Some essay questions to help you form a strong opinion are:

  • Did we deserve the Nansen Award? Looking at the past, or the present, how well are we really welcoming or treating newcomers?
  • Research current groups fleeing persecution (choose one specific group: i.e., Rohingya, Yazidis), and apply Hilberg’s three stages of antisemitism to your research. Can we save people from a genocide like the Holocaust?

Use the graphic organizer below to better understand your thoughts and reasoning in preparation for writing and/or participating in a class debate (Action 3) or go to Teaching Tools, on pages 10 and 11 of Critical Thinking pages, to find instructions for the Clipping Thesis to gather and organize material data.



Class debate

As a class conduct a debate with reliable research through a variety of media outlets. You should be divided into two opposing sides:

Pro: Canada should open its doors to immigrants.
Con: Canada should close its doors to immigrants.

Or, you can decide on ‘pro’ and ‘con’ statements of your own to use for your debate.

After you and your group have conducted the research, written and rehearsed your debate, you can invite a neighbouring class, staff or administration to be the judges. Ask guests to take notes to prepare for the last part of the debate with their own relevant questions.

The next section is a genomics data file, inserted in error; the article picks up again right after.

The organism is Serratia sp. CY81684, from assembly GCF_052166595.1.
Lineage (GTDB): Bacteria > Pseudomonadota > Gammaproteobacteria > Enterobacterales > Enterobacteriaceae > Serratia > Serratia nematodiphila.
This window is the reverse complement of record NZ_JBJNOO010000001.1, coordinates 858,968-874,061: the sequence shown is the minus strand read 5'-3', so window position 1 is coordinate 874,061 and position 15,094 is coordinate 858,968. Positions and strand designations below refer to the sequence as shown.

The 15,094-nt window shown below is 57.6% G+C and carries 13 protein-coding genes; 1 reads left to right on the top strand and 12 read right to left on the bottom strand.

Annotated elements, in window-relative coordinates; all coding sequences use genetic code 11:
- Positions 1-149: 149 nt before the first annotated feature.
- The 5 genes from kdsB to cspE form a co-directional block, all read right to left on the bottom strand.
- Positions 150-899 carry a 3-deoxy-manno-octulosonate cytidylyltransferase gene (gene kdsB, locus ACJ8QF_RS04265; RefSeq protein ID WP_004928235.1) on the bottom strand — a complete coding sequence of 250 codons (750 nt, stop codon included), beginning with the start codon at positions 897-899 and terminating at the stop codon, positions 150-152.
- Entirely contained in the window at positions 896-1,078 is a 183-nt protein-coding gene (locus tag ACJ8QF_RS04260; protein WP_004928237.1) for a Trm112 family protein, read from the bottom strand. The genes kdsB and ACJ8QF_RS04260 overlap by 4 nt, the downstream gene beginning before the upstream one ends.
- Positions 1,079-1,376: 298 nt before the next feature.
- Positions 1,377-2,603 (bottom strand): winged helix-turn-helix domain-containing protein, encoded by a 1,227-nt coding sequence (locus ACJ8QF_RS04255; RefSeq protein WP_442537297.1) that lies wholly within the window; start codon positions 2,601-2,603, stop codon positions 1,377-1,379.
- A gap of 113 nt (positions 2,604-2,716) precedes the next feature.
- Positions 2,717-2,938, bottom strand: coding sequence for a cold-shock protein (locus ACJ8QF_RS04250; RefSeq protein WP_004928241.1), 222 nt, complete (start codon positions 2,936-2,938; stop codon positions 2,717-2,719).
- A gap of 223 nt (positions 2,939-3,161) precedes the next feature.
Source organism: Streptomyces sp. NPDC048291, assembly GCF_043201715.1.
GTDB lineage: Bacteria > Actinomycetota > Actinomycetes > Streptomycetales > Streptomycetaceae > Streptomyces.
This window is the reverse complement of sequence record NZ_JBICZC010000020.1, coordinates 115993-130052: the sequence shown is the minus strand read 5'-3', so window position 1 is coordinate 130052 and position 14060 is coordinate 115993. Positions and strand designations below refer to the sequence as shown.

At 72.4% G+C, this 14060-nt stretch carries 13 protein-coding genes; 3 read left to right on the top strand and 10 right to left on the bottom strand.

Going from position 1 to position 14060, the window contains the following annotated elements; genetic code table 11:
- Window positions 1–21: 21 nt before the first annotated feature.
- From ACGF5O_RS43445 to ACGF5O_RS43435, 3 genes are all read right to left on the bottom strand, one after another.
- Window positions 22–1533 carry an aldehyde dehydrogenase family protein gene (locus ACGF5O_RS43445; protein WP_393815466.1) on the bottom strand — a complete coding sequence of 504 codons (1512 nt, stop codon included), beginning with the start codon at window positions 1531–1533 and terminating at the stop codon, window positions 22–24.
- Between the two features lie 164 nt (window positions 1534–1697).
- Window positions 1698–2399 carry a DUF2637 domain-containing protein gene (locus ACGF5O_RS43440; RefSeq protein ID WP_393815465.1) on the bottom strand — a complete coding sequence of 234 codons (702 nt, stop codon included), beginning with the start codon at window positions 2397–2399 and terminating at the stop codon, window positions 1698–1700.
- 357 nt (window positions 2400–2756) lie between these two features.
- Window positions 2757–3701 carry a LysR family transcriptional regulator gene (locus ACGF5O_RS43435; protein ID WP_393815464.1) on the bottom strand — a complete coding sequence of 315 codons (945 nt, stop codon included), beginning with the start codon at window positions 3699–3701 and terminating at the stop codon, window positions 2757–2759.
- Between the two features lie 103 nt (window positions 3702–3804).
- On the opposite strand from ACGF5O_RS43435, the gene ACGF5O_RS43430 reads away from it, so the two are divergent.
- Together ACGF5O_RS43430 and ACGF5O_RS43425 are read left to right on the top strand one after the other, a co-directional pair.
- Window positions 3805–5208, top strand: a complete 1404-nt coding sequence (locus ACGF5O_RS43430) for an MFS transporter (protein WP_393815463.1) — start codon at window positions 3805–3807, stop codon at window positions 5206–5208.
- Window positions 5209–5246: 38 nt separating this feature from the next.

Each debate will involve the following procedure:

  • Each team will have 15-20 minutes to present its perspective. All team members should present a portion of this “affirmative argument.” The team should plan ahead and coordinate their presentations to present a logical case with facts from a variety of sources.
  • If desired, teams may then take a 5-minute break to organize questions and counter arguments to challenge opponents. The audience should also be preparing questions, challenges, untapped arguments, etc. to raise during open discussion.
  • Each team will have 5 minutes to present counter arguments.
  • The remaining time will entail questions and discussion involving the invited guests.

Each student presenting in a debate can earn up to 30 points. Evaluation of your team will be based on:

  • the clarity, collaboration, organization and cohesiveness of the presentation
  • the quantity and quality of supporting evidence clearly presented